Side Effects of Radiation Therapy for Cancers of the Female Reproductive System
Side effects of radiation therapy for
cervical cancer or
endometrial cancer are common. Your
radiation oncologist will explain the possible side
effects, including uncommon side effects that may involve the abdomen, the
pelvis, and the genital area. Home treatment measures may help you manage the
side effects. For more information, see the Home Treatment section of this
Fatigue is a common side effect, especially in the later weeks of
treatment and for several weeks afterward. Rest is important, but health
professionals usually advise you to try to stay reasonably active, matching
your activities to your energy level.
Incidence and Mortality
Estimated new cases and deaths from ovarian cancer in the United States in 2013:
New cases: 22,240.
Several malignancies arise from the ovary. Epithelial carcinoma of the ovary is one of the most common gynecologic malignancies and the fifth most frequent cause of cancer death in women, with 50% of all cases occurring in women older than 65 years. Approximately 5% to 10% of ovarian cancers are familial, and three distinct hereditary...
Radiation therapy to the lower abdomen may cause difficulty with
urination or problems with bowel habits, such as constipation or severe
diarrhea. Inflammation of the bladder (radiation cystitis) is a common side
effect, especially if internal radiation treatment is used in the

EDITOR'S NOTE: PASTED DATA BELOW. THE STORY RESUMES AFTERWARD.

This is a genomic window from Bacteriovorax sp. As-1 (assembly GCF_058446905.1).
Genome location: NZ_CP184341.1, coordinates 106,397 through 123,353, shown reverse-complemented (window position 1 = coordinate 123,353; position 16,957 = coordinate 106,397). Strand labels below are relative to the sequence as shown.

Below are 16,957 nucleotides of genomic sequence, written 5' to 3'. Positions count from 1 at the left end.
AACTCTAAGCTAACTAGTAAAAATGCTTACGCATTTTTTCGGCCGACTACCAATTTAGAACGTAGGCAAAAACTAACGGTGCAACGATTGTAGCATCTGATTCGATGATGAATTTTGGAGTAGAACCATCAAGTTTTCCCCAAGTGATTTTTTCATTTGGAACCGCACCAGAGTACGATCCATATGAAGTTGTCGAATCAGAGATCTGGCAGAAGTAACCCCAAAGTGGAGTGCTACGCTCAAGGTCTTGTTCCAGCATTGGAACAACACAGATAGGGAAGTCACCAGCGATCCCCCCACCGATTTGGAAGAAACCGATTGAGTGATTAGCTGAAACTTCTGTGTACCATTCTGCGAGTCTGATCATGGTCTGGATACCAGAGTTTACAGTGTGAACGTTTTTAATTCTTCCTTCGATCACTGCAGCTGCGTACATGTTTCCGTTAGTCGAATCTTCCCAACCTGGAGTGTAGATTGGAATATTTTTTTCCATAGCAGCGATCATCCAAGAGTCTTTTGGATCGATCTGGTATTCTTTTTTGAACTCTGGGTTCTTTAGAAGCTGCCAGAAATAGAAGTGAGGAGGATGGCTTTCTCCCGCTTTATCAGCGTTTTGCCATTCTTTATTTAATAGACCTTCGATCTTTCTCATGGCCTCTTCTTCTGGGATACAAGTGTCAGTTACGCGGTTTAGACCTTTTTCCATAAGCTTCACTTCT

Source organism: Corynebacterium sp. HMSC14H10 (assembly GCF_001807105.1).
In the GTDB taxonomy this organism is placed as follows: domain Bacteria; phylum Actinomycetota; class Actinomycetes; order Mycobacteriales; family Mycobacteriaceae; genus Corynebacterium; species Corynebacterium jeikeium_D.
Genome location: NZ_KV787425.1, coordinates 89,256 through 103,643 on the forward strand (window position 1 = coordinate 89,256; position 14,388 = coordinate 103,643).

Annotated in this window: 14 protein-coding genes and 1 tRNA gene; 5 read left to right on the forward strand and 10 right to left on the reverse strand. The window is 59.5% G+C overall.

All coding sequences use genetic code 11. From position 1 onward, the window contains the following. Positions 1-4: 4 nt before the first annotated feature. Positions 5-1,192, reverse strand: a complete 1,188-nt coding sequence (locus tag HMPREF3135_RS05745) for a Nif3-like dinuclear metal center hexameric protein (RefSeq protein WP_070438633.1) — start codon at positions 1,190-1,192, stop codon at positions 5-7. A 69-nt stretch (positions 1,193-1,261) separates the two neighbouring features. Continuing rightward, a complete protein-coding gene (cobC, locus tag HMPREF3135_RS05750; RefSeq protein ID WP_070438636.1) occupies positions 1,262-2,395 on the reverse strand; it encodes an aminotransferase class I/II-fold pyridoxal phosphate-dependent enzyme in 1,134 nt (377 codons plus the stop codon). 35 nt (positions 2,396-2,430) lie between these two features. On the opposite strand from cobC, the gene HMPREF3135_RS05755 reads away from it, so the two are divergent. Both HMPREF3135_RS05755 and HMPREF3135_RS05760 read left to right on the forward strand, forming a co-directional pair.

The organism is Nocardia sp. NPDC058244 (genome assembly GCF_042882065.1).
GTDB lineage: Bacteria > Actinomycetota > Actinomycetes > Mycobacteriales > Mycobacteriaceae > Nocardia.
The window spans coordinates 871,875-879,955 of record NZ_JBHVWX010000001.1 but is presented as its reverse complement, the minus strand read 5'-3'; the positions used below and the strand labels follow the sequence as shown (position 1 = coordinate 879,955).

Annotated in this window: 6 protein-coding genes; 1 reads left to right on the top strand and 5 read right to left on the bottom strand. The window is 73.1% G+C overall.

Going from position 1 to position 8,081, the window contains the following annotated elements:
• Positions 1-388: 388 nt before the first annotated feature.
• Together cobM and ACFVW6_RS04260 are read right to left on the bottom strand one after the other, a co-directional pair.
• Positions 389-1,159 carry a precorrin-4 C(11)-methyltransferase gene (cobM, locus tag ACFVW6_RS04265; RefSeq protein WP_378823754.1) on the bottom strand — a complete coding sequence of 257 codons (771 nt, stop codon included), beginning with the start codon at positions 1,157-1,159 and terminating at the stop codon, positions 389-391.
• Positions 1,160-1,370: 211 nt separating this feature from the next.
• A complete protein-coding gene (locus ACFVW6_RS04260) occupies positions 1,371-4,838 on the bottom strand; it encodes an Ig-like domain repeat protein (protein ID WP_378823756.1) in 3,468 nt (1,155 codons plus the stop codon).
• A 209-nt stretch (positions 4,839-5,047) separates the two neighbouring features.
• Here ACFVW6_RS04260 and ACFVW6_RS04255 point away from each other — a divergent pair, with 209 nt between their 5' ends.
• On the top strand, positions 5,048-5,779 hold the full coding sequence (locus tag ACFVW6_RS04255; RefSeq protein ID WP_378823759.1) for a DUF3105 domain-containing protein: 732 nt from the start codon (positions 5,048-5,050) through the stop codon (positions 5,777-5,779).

Your ability to have or enjoy sexual intercourse may also be
affected, because radiation may cause changes to the cells lining the vagina
(mucosa), making intercourse difficult or painful.
The skin in the treated area may become red, dry, tender, and itchy.
Toward the end of treatment, the skin may become moist and "weepy." These
effects are temporary, and the area will gradually heal when treatment is
completed. Expose the area to air as much as possible to help the skin heal.
Some types of clothing may rub the skin and cause irritation, so you may want
to wear loose-fitting cotton clothes.
Good skin care is important during radiation therapy, and you should
check with your health professional before using any deodorants, lotions, or
creams on the treated area. The effects of radiation therapy on the skin are
temporary, and the area gradually heals once treatment is over. You may notice
a slight change in the color of the skin.
Most of these side effects go away when treatment is over, but some
Primary Medical Reviewer
E. Gregory Thompson, MD - Internal Medicine
Specialist Medical Reviewer
Michael Seth Rabin, MD - Medical Oncology
October 31, 2011
WebMD Medical Reference from Healthwise
October 31, 2011
This information is not intended to replace the advice of a doctor.
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